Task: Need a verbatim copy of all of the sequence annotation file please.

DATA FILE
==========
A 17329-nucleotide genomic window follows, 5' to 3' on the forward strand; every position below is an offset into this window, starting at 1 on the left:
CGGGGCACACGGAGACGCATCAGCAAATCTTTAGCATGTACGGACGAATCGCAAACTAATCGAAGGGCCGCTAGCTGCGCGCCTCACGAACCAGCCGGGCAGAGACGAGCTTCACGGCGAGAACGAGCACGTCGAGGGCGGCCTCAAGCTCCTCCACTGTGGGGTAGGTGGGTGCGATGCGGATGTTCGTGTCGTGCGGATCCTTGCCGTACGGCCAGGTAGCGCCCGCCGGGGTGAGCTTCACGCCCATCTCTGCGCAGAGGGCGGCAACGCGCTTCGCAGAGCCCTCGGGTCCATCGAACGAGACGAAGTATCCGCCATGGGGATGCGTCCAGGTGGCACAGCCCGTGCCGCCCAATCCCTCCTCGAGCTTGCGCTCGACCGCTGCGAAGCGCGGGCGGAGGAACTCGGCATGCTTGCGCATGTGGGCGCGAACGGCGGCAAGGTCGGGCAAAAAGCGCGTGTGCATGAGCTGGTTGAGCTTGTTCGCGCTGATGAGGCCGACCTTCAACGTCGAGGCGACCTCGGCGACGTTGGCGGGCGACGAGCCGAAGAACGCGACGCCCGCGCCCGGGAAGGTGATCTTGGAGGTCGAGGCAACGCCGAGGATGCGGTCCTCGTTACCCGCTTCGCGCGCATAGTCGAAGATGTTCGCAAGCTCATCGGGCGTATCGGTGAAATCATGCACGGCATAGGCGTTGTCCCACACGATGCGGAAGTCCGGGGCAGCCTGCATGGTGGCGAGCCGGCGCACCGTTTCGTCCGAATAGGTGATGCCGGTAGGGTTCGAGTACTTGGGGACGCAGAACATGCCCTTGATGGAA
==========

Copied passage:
A 17329-nucleotide genomic window follows, 5' to 3' on the forward strand; every position below is an offset into this window, starting at 1 on the left:
CGGGGCACACGGAGACGCATCAGCAAATCTTTAGCATGTACGGACGAATCGCAAACTAATCGAAGGGCCGCTAGCTGCGCGCCTCACGAACCAGCCGGGCAGAGACGAGCTTCACGGCGAGAACGAGCACGTCGAGGGCGGCCTCAAGCTCCTCCACTGTGGGGTAGGTGGGTGCGATGCGGATGTTCGTGTCGTGCGGATCCTTGCCGTACGGCCAGGTAGCGCCCGCCGGGGTGAGCTTCACGCCCATCTCTGCGCAGAGGGCGGCAACGCGCTTCGCAGAGCCCTCGGGTCCATCGAACGAGACGAAGTATCCGCCATGGGGATGCGTCCAGGTGGCACAGCCCGTGCCGCCCAATCCCTCCTCGAGCTTGCGCTCGACCGCTGCGAAGCGCGGGCGGAGGAACTCGGCATGCTTGCGCATGTGGGCGCGAACGGCGGCAAGGTCGGGCAAAAAGCGCGTGTGCATGAGCTGGTTGAGCTTGTTCGCGCTGATGAGGCCGACCTTCAACGTCGAGGCGACCTCGGCGACGTTGGCGGGCGACGAGCCGAAGAACGCGACGCCCGCGCCCGGGAAGGTGATCTTGGAGGTCGAGGCAACGCCGAGGATGCGGTCCTCGTTACCCGCTTCGCGCGCATAGTCGAAGATGTTCGCAAGCTCATCGGGCGTATCGGTGAAATCATGCACGGCATAGGCGTTGTCCCACACGATGCGGAAGTCCGGGGCAGCCTGCATGGTGGCGAGCCGGCGCACCGTTTCGTCCGAATAGGTGATGCCGGTAGGGTTCGAGTACTTGGGGACGCAGAACATGCCCTTGATGGAA